[ RadSafe ] FW: [abolition-caucus] Depleted uranium could damage DNA
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Subject: [abolition-caucus] Depleted uranium could damage DNA
Study: Depleted uranium could damage DNA
DOD officials say exposure not a health risk to troops
By Leo Shane III, Stars and Stripes
Mideast edition, Saturday, April 15, 2006
WASHINGTON - Depleted uranium, used to harden vehicles and
armor-piercing munitions, might cause damage to DNA in ways previously
not understood by health officials, according to a recently released
study from Northern Arizona University.
The research could again raise questions about the military's use of
depleted uranium, a practice Defense Department officials insist does
not present health risks to troops. The dense metal is a by-product of
the nuclear fuel enrichment process.
Theories connecting Gulf War Syndrome to radiation exposure from
uranium-laced battlefields have
persisted for years. Defense Department
studies show no lingering exposure danger, officials said.
A 2004 study by the Defense Department concluded that the health risks
from inhaling airborne particles of depleted uranium are "very low" in
But the new study, conducted by biochemist Diane Stearns shows that,
separate from any radiation risks, cells exposed to uranium can bond
with the heavy metal particles. That biochemical reaction can cause
genetic mutations, which in turn can curtail cell growth and
potentially cause cancer.
Stearns said the research is too preliminary to prove that
uranium-treated ammunition can cause harmful side effects.
"But it does raise the question of whether we're testing for the right
things when we look at the health effects," she said. "If we're not
seeing radioactivity in people being tested, maybe that's not what we
should be looking for."
bullets coated with DU are used on a battlefield, their impact on a
target could potentially send miniature metal fragments into the air.
Stearns said her work shows the long-term effects on what those
particles could do to the human cellular system have not been fully
A statement from the Defense Department on Friday said the department
has investigated the toxic properties of uranium as a heavy metal, and
that no evidence exists to show that that Gulf War veterans have
suffered any chromosomal or genetic damage from DU exposure.
"(Stearns') studies add another piece to the puzzle, but there is
already a lot of information in this area," the statement said.
Past studies reviewed by the Pentagon have shown that uranium at high
levels can cause kidney damage in animal experiments, but have not
shown a link between the lower levels of exposure from DU munitions and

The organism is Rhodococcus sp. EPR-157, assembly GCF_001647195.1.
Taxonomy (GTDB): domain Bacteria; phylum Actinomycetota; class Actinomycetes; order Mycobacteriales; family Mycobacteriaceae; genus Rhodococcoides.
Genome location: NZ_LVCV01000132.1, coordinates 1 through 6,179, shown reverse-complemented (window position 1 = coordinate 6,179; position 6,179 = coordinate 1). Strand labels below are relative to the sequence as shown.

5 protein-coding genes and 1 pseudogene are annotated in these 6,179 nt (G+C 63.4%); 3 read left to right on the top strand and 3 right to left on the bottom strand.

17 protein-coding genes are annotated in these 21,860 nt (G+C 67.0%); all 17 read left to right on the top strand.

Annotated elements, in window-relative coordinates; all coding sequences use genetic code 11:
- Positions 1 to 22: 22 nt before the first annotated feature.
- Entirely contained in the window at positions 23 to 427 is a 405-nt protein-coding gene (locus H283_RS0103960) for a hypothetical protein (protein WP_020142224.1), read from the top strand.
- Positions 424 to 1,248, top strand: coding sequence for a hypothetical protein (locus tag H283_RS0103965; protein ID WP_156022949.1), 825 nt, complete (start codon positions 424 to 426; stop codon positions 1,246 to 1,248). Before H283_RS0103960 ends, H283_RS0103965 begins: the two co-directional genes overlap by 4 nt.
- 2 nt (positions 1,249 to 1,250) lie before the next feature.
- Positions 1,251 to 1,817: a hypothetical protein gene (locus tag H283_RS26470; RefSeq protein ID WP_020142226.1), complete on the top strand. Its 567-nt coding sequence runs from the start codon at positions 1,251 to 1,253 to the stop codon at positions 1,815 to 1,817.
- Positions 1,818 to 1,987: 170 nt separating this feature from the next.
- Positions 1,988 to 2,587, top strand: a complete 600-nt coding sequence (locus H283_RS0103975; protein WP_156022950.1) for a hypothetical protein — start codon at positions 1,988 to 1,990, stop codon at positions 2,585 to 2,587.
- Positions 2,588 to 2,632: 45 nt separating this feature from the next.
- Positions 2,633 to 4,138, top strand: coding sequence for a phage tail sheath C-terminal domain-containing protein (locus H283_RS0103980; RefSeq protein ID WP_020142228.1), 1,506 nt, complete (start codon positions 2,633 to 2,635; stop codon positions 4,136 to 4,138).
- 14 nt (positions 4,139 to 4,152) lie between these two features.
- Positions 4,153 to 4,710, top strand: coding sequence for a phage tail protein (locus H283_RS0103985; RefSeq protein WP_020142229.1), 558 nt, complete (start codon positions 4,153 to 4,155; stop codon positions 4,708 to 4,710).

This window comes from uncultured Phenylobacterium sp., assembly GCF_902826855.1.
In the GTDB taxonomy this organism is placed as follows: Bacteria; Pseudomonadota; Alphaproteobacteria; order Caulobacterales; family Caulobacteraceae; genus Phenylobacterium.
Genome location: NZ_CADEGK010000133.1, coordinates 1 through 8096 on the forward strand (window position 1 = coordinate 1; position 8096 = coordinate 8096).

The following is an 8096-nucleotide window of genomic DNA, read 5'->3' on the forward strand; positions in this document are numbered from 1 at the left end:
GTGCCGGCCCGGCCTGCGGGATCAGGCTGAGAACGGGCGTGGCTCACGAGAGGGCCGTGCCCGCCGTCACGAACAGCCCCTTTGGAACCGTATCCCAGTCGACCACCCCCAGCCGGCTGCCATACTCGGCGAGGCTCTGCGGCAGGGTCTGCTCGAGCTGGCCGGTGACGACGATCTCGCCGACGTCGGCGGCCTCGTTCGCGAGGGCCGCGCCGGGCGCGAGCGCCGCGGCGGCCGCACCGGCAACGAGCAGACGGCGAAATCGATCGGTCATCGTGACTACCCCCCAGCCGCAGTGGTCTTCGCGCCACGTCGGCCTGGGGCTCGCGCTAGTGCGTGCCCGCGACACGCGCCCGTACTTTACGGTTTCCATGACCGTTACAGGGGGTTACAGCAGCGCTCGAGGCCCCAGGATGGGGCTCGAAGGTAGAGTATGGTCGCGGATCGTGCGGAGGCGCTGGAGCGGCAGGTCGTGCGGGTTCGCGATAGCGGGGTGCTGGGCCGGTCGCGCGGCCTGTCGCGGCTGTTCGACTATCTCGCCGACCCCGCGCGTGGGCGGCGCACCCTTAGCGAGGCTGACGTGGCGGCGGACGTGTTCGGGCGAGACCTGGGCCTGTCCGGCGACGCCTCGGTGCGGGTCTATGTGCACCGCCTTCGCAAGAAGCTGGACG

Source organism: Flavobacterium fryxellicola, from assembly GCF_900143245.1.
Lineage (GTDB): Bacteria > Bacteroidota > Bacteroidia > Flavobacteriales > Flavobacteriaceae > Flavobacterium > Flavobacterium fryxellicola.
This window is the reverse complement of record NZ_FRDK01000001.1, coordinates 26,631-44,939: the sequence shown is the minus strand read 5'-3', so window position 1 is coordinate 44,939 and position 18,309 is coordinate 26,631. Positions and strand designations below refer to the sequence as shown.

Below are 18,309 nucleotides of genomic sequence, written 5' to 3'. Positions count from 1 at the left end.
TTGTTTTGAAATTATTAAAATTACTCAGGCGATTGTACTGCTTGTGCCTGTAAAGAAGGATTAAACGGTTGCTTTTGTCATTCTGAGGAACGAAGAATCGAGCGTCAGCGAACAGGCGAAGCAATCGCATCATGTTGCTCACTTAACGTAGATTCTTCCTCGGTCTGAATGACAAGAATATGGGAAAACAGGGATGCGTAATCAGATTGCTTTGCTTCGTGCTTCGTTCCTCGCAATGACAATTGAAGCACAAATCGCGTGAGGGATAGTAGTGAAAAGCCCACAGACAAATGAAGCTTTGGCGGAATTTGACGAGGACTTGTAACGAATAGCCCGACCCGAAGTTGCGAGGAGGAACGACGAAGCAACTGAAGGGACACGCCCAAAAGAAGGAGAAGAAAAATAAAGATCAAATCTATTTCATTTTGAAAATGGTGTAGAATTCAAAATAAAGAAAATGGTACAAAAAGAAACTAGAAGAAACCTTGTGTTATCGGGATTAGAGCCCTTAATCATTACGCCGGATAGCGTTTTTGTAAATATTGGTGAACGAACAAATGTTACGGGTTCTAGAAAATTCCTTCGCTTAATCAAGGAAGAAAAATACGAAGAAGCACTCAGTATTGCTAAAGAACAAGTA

Baltimore Veterans Affairs Medical Center research team has been
tracking 80 soldiers from the first Gulf War whose vehicles were
peppered with DU rounds during combat, all of whom had some inhalation
exposure to the heavy metal.
Officials said that, to date, none of them has developed kidney
problems or uranium-related cancers. In addition, the group has
fathered 68 children, none of whom has birth defects.
Still, Rep. Jim McDermott, D-Wash., has been petitioning for more
extensive testing on DU for more than a year, and recently called on
Congress to renew discussions on the issue at a rally featuring
Physicians for Social Responsibility and the punk-rock group Anti-Flag.
"All I'm really asking for is an independent study," he said in an
interview earlier this month. "It's clear this issue about the health
effects is out there and floating around. But it's also clear the
Pentagon does not want to study
Last summer, McDermott introduced legislation which would mandate a
series of research projects on the material's effects on troops,
civilians and the environment. The bill hasn't moved since then.
A Defense Department spokeswoman said a number of independent groups -
including the United Nations, researchers from the New England Journal
of Medicine, and the Rand Corporation - have all published studies in
recent years supporting the Pentagon's conclusion that depleted uranium
munitions are not a health risk for U.S. troops.
Misinformation about the supposed dangers continues to be a problem,
the spokesman said, despite the department's own extensive testing of
Since May 2003, 2,122 troops who served in Iraq and Afghanistan and who
may have been exposed to DU have undergone radiation screenings. Only
eight showed elevated levels, all of whom were still within prescribed
and all of them had munitions fragments in their body
at the time.
Defense officials said they have no plans to phasing out the use of DU
munitions or a ban on its use.
***NOTICE: In accordance with Title 17 U.S.C. Section 107, this
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